Scott Co, Iowa Crime Files - 1865
Submitted by Dave Tague
His great granduncle was Michael Reynolds.

FRONT PAGE ARTICLE---Dem & Ldr August 21, 1865 p.1

A man Shot Dead before his Wife and Children.

Rogertown, a short distance in the rear of East Davenport, was the scene of a desperate contest between Michael Reynolds, an Irish resident of that locality, and Charles McCarthy, of Co. G, 4th Iowa Cavalry, at about half past six o'clock on Saturday evening, which resulted in Reynold's death. The testimony for and against McCarthy varies somewhat. We arrived at the scene of the affray a few moments after it had happened; Reynolds was lying on the ground surrounded by his weeping wife and children, while the neighbors had congregated around awaiting the arrival of the coroner. Mrs. Kelly, an eyewitness, gave the following account:
At about noon, McCarty, Hinds, and another of the 4th cavalry, passed the house, and seeing Mrs. Reynolds at the door, Hinds grossly insulted her. She replied indignantly, when Hinds called numerous infamous names. When Reynolds came home, his wife informed him of what had occurred, and he was very much excited about it. When the three soldiers returned from dinner, Reynolds halted Hinds, and would have assaulted him but that he was prevented by the other two. The soldiers then returned to camp. In the evening, as McCarty was passing, Reynolds, who was under the influence of liquor, rushed out to halt him; Mrs. Reynolds attempted to restrain him, but could not. In reply to R.'s questions as to the object in calling his wife such names, McCarty swore that she was just as what she had been represented to be, and with the back of his hand struck her a blow in the face. At that, Reynolds caught up and axe and striking McCarty a blow in the breast, knocked him down, but did not attempt to strike him after he was down. The soldier sprang to his feet and drew his revolver, "Fire----Fire," cried Reynolds, and he fired, the ball taking effect in his arm. He again dared the soldier to fire, the second ball taking effect in his side near his hip. Again he dared McCarty to fire, which was done and Reynolds fell, shot near the heart. His last words were---"Ann, I'm gone."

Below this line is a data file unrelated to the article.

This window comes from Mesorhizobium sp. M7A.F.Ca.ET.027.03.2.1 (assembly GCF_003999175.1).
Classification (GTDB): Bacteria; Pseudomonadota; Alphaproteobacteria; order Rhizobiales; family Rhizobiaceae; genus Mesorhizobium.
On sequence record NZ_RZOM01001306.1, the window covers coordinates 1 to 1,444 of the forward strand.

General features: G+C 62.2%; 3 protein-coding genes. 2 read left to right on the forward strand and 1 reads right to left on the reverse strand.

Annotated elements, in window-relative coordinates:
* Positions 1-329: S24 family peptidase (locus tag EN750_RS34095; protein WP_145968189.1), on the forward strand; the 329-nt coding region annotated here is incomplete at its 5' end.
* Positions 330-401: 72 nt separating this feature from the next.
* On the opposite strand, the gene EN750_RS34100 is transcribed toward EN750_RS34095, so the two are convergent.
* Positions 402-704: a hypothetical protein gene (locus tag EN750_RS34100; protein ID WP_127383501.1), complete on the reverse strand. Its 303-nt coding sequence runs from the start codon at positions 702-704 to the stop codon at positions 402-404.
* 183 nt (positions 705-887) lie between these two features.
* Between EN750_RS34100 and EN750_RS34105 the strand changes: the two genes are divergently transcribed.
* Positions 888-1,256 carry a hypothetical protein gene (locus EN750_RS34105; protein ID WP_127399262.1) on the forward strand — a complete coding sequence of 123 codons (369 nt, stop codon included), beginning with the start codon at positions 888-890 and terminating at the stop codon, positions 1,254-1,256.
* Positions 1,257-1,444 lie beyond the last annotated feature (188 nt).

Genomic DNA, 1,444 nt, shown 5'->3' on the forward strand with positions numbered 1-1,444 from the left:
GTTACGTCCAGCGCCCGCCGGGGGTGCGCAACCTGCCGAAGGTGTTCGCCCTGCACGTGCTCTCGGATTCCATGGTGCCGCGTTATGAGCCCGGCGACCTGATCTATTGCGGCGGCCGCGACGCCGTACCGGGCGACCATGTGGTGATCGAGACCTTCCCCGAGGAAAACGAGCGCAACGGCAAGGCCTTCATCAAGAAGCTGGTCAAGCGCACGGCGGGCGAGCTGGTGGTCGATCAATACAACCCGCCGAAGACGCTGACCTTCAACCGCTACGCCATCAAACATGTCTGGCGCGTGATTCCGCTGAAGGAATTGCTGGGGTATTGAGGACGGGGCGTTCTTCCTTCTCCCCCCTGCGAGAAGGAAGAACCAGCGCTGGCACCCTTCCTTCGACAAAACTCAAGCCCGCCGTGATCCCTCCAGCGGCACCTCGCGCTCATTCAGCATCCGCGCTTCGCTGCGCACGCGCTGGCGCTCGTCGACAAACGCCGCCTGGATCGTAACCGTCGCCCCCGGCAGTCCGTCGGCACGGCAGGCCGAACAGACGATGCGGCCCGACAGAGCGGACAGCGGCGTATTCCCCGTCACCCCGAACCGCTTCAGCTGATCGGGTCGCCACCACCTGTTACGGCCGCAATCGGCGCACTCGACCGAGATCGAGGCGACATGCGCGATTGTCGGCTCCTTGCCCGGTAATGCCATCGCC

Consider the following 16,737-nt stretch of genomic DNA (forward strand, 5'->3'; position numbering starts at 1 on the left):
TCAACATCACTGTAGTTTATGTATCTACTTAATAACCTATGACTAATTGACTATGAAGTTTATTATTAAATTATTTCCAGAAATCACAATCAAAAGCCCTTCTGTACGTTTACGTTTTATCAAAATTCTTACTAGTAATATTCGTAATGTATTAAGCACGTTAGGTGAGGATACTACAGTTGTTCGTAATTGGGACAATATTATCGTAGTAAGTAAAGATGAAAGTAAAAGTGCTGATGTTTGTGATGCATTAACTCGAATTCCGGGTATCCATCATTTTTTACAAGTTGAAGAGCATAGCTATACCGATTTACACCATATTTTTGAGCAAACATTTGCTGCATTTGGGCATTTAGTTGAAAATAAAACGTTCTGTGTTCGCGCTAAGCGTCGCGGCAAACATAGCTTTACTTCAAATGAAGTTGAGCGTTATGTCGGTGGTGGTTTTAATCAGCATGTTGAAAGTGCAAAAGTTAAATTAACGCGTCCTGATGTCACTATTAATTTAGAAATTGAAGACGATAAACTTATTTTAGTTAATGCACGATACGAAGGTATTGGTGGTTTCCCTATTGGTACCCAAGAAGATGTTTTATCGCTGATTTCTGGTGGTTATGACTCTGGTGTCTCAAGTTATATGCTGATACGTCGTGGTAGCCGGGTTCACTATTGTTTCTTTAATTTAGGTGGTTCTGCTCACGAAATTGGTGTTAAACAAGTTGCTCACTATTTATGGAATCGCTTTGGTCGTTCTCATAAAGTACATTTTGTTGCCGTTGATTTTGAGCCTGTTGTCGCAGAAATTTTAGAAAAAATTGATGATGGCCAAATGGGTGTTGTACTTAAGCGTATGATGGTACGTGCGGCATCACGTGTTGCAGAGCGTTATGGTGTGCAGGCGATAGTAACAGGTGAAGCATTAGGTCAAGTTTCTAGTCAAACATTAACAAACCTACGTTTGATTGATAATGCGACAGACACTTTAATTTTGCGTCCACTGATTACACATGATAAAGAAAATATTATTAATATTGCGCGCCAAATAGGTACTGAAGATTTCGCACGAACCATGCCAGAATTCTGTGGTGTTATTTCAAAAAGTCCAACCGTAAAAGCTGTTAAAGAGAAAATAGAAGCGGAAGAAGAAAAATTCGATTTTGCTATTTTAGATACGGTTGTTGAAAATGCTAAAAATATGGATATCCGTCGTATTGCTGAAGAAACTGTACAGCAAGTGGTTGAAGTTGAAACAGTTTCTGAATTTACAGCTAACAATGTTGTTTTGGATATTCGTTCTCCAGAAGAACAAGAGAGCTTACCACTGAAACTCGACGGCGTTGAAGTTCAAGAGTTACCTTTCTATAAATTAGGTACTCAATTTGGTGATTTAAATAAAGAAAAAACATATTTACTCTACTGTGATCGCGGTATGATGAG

McCarty then went to his boarding house near by, ate his supper, bundled his clothes up, and started to camp, very cooly walking by the dead body, the weeping wife, and terror striken children. Reynolds was near forty, and leaves six children.
McCarthy says that Hinds was intoxicated, that he told Mrs. Reynolds so in the afternoon so in the afternoon when she went to camp to have him arrested, and advised her to let the matter rest. He does not admit having struck Mrs. Reynolds, but says that her husband first struck him a blow across the nose with a spade, (and he bears the mark,) knocking him down and then struck him a severe blow on the breast with the butt of an axe after he was down. On getting up, he warned Reynolds, who advanced on him that he would fire, but this warnings were unheeded, and Reynolds continued to brandish an axe threateningly, and fearing the loss of his life, he fired. He was unaware that the first two ball had taken effect and says that he aimed to disable instead of kill.